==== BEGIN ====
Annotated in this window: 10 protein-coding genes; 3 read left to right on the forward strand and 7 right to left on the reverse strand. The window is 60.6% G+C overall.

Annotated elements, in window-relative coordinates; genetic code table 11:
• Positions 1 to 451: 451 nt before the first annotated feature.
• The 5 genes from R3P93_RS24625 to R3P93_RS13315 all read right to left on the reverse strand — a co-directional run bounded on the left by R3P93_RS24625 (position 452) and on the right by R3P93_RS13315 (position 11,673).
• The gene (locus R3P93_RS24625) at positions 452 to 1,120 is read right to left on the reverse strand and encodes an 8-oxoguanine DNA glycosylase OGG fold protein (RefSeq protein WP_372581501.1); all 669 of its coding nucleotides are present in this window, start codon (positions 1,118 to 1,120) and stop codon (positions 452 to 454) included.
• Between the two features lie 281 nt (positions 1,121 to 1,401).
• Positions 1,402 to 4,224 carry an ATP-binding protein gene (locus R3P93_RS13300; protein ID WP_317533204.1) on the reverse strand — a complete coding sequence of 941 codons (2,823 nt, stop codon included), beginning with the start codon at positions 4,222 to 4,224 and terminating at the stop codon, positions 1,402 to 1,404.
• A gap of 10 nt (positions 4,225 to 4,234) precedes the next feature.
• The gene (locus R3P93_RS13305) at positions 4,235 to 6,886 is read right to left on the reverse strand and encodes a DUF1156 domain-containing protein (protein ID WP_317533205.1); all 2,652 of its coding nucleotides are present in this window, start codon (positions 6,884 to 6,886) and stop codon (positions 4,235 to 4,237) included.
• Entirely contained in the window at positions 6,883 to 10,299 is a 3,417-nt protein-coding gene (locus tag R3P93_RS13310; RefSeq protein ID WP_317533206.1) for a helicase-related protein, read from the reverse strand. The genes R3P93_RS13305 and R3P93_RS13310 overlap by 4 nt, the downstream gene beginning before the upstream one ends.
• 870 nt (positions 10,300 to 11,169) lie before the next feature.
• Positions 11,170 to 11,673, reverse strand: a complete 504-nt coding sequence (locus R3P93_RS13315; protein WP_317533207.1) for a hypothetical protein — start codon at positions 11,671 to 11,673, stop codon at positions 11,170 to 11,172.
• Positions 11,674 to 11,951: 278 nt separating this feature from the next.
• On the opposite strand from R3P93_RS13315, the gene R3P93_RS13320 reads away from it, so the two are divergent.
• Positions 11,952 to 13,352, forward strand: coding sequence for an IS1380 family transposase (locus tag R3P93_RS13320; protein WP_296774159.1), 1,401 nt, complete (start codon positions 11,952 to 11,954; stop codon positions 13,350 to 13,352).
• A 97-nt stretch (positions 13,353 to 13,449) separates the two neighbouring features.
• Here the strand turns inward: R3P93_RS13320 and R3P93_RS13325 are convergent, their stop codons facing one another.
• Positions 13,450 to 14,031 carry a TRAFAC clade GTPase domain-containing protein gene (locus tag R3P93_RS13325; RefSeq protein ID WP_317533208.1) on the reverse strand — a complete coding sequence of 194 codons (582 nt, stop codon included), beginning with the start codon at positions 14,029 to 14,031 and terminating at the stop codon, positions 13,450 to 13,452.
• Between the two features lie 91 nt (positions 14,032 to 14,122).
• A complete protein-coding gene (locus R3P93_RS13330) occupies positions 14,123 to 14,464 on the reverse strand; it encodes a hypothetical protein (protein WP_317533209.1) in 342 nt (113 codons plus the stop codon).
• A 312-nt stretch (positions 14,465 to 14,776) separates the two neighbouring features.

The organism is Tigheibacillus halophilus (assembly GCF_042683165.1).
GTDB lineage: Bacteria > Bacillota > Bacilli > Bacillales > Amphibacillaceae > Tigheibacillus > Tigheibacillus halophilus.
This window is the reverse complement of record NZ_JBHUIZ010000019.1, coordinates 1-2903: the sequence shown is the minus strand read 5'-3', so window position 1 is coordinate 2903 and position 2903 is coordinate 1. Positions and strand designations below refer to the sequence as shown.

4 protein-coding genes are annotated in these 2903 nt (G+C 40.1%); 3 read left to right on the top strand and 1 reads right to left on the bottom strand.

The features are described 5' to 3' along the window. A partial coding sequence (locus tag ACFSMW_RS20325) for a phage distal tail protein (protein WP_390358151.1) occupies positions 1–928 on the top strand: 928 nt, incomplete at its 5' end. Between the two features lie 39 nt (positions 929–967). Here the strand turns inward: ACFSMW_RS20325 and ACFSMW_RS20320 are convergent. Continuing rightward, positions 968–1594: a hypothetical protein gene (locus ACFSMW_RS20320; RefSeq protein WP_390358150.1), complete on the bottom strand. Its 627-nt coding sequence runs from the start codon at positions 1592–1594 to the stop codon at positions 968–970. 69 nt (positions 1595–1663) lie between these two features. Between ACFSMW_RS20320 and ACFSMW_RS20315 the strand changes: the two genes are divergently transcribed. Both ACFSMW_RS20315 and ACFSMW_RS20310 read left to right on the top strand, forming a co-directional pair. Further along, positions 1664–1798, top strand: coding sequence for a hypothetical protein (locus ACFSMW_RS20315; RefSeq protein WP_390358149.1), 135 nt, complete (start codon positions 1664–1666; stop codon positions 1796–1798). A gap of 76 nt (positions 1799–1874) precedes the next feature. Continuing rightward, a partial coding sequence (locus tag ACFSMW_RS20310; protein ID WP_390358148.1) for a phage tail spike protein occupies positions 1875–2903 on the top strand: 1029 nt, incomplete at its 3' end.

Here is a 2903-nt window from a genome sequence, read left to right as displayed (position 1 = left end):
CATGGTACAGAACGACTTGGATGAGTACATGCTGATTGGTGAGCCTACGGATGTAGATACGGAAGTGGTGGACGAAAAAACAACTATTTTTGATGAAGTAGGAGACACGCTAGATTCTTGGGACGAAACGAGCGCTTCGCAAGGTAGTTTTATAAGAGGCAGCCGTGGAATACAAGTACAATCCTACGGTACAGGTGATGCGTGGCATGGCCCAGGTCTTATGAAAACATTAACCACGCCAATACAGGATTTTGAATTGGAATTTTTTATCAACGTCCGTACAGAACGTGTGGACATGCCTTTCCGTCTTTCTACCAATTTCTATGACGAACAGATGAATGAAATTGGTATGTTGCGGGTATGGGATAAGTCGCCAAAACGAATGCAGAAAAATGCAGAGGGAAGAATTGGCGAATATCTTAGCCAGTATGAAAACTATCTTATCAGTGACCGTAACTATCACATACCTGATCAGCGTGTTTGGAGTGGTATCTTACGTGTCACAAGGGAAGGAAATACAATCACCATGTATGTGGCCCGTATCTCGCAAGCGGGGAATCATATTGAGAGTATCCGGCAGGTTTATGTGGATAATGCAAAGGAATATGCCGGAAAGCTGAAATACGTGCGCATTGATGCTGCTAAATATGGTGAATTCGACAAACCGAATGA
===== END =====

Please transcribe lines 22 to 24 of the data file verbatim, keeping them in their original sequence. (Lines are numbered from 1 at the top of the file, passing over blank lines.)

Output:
The organism is Tigheibacillus halophilus (assembly GCF_042683165.1).
GTDB lineage: Bacteria > Bacillota > Bacilli > Bacillales > Amphibacillaceae > Tigheibacillus > Tigheibacillus halophilus.
This window is the reverse complement of record NZ_JBHUIZ010000019.1, coordinates 1-2903: the sequence shown is the minus strand read 5'-3', so window position 1 is coordinate 2903 and position 2903 is coordinate 1. Positions and strand designations below refer to the sequence as shown.